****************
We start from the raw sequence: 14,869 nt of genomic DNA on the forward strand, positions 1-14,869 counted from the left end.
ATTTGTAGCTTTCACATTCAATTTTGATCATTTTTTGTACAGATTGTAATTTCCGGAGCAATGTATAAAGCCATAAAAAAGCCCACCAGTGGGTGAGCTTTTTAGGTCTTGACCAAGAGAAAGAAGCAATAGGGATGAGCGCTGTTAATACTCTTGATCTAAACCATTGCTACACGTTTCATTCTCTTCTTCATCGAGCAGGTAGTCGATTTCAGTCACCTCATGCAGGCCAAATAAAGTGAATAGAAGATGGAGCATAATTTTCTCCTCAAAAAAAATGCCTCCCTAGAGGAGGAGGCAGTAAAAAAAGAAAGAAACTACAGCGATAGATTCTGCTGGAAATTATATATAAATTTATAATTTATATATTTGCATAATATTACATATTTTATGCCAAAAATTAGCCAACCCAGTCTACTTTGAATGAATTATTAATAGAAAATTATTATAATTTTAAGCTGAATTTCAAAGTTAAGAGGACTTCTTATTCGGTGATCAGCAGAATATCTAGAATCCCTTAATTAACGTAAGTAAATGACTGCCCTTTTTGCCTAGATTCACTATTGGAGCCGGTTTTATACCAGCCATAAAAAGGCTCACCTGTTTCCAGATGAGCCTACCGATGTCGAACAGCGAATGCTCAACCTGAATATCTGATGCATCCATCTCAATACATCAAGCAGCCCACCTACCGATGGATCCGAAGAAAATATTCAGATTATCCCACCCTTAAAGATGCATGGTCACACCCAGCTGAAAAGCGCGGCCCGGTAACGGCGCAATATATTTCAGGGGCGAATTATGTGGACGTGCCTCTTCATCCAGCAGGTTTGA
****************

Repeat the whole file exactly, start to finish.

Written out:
We start from the raw sequence: 14,869 nt of genomic DNA on the forward strand, positions 1-14,869 counted from the left end.
ATTTGTAGCTTTCACATTCAATTTTGATCATTTTTTGTACAGATTGTAATTTCCGGAGCAATGTATAAAGCCATAAAAAAGCCCACCAGTGGGTGAGCTTTTTAGGTCTTGACCAAGAGAAAGAAGCAATAGGGATGAGCGCTGTTAATACTCTTGATCTAAACCATTGCTACACGTTTCATTCTCTTCTTCATCGAGCAGGTAGTCGATTTCAGTCACCTCATGCAGGCCAAATAAAGTGAATAGAAGATGGAGCATAATTTTCTCCTCAAAAAAAATGCCTCCCTAGAGGAGGAGGCAGTAAAAAAAGAAAGAAACTACAGCGATAGATTCTGCTGGAAATTATATATAAATTTATAATTTATATATTTGCATAATATTACATATTTTATGCCAAAAATTAGCCAACCCAGTCTACTTTGAATGAATTATTAATAGAAAATTATTATAATTTTAAGCTGAATTTCAAAGTTAAGAGGACTTCTTATTCGGTGATCAGCAGAATATCTAGAATCCCTTAATTAACGTAAGTAAATGACTGCCCTTTTTGCCTAGATTCACTATTGGAGCCGGTTTTATACCAGCCATAAAAAGGCTCACCTGTTTCCAGATGAGCCTACCGATGTCGAACAGCGAATGCTCAACCTGAATATCTGATGCATCCATCTCAATACATCAAGCAGCCCACCTACCGATGGATCCGAAGAAAATATTCAGATTATCCCACCCTTAAAGATGCATGGTCACACCCAGCTGAAAAGCGCGGCCCGGTAACGGCGCAATATATTTCAGGGGCGAATTATGTGGACGTGCCTCTTCATCCAGCAGGTTTGA